What is a Jedi?

Tricia Christensen
Tricia Christensen

The Jedi are the creation of George Lucas for his Star Wars films. They are a celibate group, quite similar in many ways to Buddhist monks, who learn to master the force, the living energy that exists in all things, to serve and protect those in need. The concept of the force, and the history of the Order is fully fleshed out in George Lucas’ second Star Wars Trilogy, Episodes 1-3 that take place prior to Luke Skywalker’s quest to bring down the Empire and the Sith in the earlier series.

The culture of the Jedi from the Star Wars movies is drawn, in part, from that of Buddhist monks.
The culture of the Jedi from the Star Wars movies is drawn, in part, from that of Buddhist monks.

Particularly in Attack of the Clones one gets a fairly complete concept of the Jedi way of life, the political structure of the Order, and the training required to become a Jedi Knight. The training, though, clearly emphasizes self-sacrifice, as shown in The Phantom Menace.

When Master Qui-Gon Jinn discovers young Anakin Skywalker on Tatooine, he urges him to train as a Jedi and leave his mother. Trainees, often called younglings, leave their families when they are as young as seven or eight. They are usually identified as having a high probability of being able to manipulate the force.

At the age of 13, a Jedi Knight or Jedi Master must choose a youngling as a Padawan learner. He or she then continues to learn the force, and the Jedi way with primary training by his Master. Younglings who are not chosen as Padawans may either return to their families or work as support in a variety of fields.

The Padawan becomes a full Knight by passing trials, which are not fully explained by Lucas in any of the films. Yoda acknowledges that Luke Skywalker is a Knight after his first confrontation with Darth Vader in The Empire Strikes Back. Luke has clearly passed the equivalent of trials.

Books not written by Lucas have referred to several trials a Padawan must pass before being knighted. Clearly not all Jedi take these trials. Obi-Wan Kenobi is given Knight status after defeating Darth Maul in the Phantom Menace. Standard trials exist to prove the Jedi’s ability to remain calm and focused, to not give way to emotion, and to be skilled with a light saber.

A Jedi Master is the highest rank, reserved for those who train a Padawan. Obi-Wan Kenobi is ultimately a Master, in Star Wars though his training of Anakin is a disaster. Yoda is the supreme Master, however.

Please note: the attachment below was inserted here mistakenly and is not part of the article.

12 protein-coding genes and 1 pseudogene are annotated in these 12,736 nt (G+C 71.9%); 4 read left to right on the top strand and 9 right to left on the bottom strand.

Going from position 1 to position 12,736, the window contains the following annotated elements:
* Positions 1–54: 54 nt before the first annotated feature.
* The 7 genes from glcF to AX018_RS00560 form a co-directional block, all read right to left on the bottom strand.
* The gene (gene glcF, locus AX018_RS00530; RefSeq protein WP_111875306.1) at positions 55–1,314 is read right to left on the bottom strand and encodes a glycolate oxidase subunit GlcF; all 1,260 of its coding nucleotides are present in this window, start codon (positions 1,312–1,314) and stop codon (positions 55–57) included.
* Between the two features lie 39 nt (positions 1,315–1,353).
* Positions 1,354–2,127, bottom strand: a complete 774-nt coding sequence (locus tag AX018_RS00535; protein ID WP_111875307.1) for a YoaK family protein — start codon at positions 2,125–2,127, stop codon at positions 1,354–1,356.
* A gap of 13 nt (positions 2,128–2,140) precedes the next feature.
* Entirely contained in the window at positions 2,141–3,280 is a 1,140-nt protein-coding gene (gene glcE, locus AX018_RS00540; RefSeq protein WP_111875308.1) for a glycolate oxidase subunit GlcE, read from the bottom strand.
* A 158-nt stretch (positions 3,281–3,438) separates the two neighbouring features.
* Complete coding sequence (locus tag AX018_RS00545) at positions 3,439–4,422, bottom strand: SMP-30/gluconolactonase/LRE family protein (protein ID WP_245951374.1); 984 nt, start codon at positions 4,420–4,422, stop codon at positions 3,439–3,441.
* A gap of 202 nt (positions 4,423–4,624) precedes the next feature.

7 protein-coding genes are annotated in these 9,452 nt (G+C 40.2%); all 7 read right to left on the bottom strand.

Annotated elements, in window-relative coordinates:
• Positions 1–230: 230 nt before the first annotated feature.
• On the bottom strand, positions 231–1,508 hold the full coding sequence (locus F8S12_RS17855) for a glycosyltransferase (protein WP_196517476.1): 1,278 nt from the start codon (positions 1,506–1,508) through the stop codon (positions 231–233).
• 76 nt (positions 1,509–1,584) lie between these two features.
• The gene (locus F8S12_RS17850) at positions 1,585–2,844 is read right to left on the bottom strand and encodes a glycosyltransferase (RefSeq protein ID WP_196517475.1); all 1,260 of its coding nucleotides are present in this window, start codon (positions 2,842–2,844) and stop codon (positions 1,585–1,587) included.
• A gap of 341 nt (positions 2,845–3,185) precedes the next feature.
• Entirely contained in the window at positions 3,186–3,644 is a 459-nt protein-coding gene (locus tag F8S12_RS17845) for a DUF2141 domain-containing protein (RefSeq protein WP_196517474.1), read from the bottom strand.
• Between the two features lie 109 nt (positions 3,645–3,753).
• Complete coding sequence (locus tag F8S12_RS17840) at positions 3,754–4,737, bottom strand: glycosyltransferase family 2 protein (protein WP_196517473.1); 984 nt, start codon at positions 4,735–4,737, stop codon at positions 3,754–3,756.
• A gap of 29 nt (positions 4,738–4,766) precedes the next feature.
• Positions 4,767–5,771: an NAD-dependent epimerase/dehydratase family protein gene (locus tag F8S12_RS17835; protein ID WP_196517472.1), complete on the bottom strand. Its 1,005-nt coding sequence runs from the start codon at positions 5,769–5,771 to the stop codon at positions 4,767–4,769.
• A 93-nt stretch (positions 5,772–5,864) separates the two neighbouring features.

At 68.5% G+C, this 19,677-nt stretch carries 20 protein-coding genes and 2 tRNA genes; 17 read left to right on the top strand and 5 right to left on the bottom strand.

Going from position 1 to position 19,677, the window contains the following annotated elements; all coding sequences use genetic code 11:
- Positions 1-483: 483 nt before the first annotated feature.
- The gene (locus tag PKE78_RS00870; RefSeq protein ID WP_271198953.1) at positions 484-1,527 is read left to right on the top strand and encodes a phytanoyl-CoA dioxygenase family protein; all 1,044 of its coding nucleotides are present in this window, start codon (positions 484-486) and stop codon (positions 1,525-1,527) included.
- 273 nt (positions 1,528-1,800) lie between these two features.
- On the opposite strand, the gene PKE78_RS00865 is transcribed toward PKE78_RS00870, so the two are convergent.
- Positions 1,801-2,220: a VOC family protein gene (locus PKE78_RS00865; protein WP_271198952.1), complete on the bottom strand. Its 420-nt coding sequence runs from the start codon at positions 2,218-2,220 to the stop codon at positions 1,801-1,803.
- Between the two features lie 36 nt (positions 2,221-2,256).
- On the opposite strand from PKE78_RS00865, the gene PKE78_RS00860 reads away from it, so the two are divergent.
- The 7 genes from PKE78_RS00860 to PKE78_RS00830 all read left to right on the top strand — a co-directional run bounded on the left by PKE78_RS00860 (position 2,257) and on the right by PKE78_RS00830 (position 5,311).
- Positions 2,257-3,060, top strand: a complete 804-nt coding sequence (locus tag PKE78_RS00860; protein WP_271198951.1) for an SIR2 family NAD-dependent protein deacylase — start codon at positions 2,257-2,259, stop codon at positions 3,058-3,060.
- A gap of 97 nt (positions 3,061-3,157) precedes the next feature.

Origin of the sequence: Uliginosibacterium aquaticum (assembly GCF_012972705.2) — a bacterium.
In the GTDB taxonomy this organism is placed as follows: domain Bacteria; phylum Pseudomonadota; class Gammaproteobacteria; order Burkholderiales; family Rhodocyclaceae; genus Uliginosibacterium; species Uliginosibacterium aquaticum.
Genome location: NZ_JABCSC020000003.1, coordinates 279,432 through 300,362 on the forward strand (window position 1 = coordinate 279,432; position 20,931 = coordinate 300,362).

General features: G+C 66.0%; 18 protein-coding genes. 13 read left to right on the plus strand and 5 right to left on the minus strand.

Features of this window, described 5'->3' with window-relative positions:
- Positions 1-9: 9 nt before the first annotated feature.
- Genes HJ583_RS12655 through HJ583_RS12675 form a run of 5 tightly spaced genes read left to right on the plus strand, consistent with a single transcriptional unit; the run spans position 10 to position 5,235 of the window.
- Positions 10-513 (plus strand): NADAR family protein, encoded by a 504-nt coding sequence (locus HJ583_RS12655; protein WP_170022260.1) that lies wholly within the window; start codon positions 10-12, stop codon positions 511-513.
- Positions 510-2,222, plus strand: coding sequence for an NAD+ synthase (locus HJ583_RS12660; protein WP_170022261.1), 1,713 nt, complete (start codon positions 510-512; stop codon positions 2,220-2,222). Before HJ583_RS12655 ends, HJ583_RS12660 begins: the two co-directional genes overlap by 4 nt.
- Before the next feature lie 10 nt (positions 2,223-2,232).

Some Masters sit on the Jedi Council, a peacekeeping organization that helps to advise the Republic. The Council is destroyed through Emperor Palpatine’s and Anakin’s efforts. According to books not written by Lucas, Luke reinstates the Council and is considered its nominal head after reinstating the Order.

Jedi beliefs are governed by several basic principals, which lean much on many Eastern religious concepts of this world. The concept of the force is comparable to the Hindu concept of prana, or the Asian idea of qi or chi. The way of life draws much from both Buddhist and Catholic orders of monks and nuns.

Jedi must understand the following principals:

  • They are guardians of peace, and use their mastery of the force to protect rather than to attack.
  • They must have a high respect for all life.
  • They do not seek to rule but serve others who rule.
  • They are constantly learning through gaining more knowledge and continued training.
  • They form no emotional or romantic attachments.

Novels covering the period of time after the destruction of the Empire suggest Luke changed the last rule, especially because his father’s forbidden marriage to Padme is seen as a path to the dark side. Forming attachments, and showing some emotion are permissible under Luke’s reestablishment of the Order. Further, both Luke and Leia, Luke’s sister, who learns the Jedi arts, marry others, and have children.

Tricia Christensen
Tricia Christensen

Tricia has a Literature degree from Sonoma State University and has been a frequent wiseGEEK contributor for many years. She is especially passionate about reading and writing, although her other interests include medicine, art, film, history, politics, ethics, and religion. Tricia lives in Northern California and is currently working on her first novel.

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